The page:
Thanksgiving is upon us once again.  One of the most loved, anticipated and appreciated holidays we have.  A time to reflect on our lives and the blessings that have been bestowed to us during our lifetime and to offer up appreciation for the riches we have. 

          I have penned in one of my chapbooks the following quote by an Army surgeon at Valley Forge on the national day of Thanksgiving, 1789, who wrote: “Mankind is never truly thankful for the benefits of life until they have experienced the want of them.”

          For many of us at this holiday season, we feel so blessed and fortunate in having the lives we do and the riches which have been bestowed on us from infancy on. We have lived in a wonderful Southern town, grown up among friends, neighbors and family, were given good educations and have led productive lives.  It is during this time of year we should offer up our appreciation to the skies for the blessings we have.  Ronald Reagan eloquently expressed a perfect sentiment for the season we enjoy in his 1984 Thanksgiving Proclamation: “As we remember the faith and values that made American great, we should recall that our tradition of Thanksgiving is older than our nation itself.  Indeed, the Native American Thanksgiving antedated those of the new Americans.  In the words of the Seneca traditions of the Iroquois, ‘Give it your thought, that with one mind we may now give thanks to Him, our creator.’”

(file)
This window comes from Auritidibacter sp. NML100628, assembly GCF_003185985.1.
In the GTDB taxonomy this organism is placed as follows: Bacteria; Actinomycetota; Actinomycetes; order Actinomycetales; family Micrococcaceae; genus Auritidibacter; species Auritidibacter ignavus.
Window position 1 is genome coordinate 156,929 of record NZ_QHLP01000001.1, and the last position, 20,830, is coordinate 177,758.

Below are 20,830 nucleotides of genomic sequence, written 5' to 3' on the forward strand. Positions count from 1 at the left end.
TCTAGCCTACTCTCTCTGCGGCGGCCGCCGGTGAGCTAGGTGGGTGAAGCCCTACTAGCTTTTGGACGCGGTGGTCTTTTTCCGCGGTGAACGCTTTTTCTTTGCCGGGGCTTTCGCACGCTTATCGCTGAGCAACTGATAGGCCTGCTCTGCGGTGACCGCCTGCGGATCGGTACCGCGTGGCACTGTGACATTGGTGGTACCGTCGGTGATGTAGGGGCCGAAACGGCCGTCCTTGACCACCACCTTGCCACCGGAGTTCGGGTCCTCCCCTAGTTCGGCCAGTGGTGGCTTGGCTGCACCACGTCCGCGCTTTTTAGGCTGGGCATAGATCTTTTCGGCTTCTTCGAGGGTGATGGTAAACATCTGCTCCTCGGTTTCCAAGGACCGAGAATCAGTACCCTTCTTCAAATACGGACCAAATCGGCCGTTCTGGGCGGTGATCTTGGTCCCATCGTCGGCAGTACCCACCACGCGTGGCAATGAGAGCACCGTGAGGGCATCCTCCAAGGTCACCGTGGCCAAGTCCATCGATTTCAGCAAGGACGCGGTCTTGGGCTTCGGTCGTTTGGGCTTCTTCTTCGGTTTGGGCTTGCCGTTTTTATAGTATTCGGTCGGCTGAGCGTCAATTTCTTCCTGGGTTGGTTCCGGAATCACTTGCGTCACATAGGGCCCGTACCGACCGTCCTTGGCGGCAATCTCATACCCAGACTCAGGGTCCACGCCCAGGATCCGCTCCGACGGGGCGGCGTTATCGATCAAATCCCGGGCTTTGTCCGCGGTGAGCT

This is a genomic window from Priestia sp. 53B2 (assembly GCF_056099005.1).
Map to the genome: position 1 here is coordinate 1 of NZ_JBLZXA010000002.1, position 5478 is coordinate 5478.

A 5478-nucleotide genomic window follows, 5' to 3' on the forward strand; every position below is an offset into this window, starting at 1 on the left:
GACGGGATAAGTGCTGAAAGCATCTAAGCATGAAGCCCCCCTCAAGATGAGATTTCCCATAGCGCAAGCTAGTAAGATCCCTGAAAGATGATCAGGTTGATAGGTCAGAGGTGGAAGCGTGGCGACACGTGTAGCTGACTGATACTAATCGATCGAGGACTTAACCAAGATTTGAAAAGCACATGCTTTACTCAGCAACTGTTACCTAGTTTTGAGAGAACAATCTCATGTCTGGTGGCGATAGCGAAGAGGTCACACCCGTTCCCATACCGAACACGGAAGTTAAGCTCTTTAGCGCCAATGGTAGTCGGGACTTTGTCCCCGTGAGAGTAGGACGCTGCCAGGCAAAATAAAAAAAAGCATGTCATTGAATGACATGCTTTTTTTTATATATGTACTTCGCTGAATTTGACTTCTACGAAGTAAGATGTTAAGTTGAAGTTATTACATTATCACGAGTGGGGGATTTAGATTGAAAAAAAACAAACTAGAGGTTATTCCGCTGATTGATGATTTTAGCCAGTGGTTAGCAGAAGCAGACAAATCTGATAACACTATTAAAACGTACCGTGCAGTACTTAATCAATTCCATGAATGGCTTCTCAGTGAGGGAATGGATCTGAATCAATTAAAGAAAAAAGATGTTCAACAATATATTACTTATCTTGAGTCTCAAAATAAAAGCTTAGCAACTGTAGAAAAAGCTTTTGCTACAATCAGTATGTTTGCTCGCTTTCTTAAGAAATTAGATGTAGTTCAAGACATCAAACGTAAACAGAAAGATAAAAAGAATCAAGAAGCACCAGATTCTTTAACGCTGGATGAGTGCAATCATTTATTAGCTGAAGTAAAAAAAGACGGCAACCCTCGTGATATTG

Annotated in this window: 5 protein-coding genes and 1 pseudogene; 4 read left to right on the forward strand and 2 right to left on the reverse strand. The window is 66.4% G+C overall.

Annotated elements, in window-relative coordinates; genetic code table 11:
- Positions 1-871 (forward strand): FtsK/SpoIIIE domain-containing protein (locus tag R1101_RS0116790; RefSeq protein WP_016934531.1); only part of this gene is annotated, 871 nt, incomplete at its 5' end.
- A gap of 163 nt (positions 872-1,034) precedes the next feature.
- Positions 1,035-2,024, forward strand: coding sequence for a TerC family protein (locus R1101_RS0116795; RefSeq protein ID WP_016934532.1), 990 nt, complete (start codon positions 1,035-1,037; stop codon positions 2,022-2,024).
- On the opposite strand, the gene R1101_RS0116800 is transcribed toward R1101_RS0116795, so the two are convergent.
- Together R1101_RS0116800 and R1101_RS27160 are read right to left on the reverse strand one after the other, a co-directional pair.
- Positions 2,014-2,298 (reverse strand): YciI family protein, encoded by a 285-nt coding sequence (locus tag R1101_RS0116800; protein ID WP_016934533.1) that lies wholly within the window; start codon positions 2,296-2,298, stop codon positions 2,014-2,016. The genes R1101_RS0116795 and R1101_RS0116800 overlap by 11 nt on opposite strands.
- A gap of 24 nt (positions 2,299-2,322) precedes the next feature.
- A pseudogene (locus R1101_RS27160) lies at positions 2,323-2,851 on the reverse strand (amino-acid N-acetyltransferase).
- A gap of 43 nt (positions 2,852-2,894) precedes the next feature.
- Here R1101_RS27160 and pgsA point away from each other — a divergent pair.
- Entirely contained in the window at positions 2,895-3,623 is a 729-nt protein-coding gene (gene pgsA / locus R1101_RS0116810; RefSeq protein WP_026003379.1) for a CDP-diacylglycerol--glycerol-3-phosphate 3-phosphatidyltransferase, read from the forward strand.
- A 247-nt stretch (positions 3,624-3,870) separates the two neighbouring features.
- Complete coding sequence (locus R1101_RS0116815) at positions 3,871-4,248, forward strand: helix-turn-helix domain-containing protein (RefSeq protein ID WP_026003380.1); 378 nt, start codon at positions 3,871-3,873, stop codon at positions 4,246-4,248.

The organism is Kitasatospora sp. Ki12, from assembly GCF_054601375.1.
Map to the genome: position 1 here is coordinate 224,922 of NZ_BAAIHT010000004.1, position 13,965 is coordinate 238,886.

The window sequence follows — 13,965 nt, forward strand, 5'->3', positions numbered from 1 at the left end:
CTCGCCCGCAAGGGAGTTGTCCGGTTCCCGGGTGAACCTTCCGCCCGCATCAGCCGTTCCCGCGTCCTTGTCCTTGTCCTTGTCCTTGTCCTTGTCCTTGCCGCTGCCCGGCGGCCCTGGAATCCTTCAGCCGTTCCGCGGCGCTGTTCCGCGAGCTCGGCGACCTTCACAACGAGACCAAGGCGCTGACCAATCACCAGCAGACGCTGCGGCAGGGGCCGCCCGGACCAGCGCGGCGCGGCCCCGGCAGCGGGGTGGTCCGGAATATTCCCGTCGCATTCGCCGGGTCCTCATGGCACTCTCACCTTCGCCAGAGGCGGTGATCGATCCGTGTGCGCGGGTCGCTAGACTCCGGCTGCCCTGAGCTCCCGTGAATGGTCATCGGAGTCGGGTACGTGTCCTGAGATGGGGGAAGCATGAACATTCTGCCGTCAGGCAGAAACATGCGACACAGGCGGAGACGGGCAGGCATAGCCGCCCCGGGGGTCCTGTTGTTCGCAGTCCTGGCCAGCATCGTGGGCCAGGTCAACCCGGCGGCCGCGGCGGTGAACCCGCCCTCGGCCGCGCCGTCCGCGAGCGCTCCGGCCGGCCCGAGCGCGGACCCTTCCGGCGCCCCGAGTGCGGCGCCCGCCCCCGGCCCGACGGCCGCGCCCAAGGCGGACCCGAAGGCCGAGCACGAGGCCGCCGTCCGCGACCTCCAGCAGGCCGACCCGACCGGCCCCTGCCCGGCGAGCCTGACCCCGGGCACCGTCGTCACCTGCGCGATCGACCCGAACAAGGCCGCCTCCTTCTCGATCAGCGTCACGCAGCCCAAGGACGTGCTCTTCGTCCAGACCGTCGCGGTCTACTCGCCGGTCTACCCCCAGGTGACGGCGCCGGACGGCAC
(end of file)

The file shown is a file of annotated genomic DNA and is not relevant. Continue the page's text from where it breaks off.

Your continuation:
Thinking back over sixty plus years, there are a lot of happy memories stored in the old mind bank celebrating Monroe, Georgia at Thanksgiving. Traditions, memories and appreciations abound for me in remembering our little town then and all the changes that have come about at holiday time in 2015.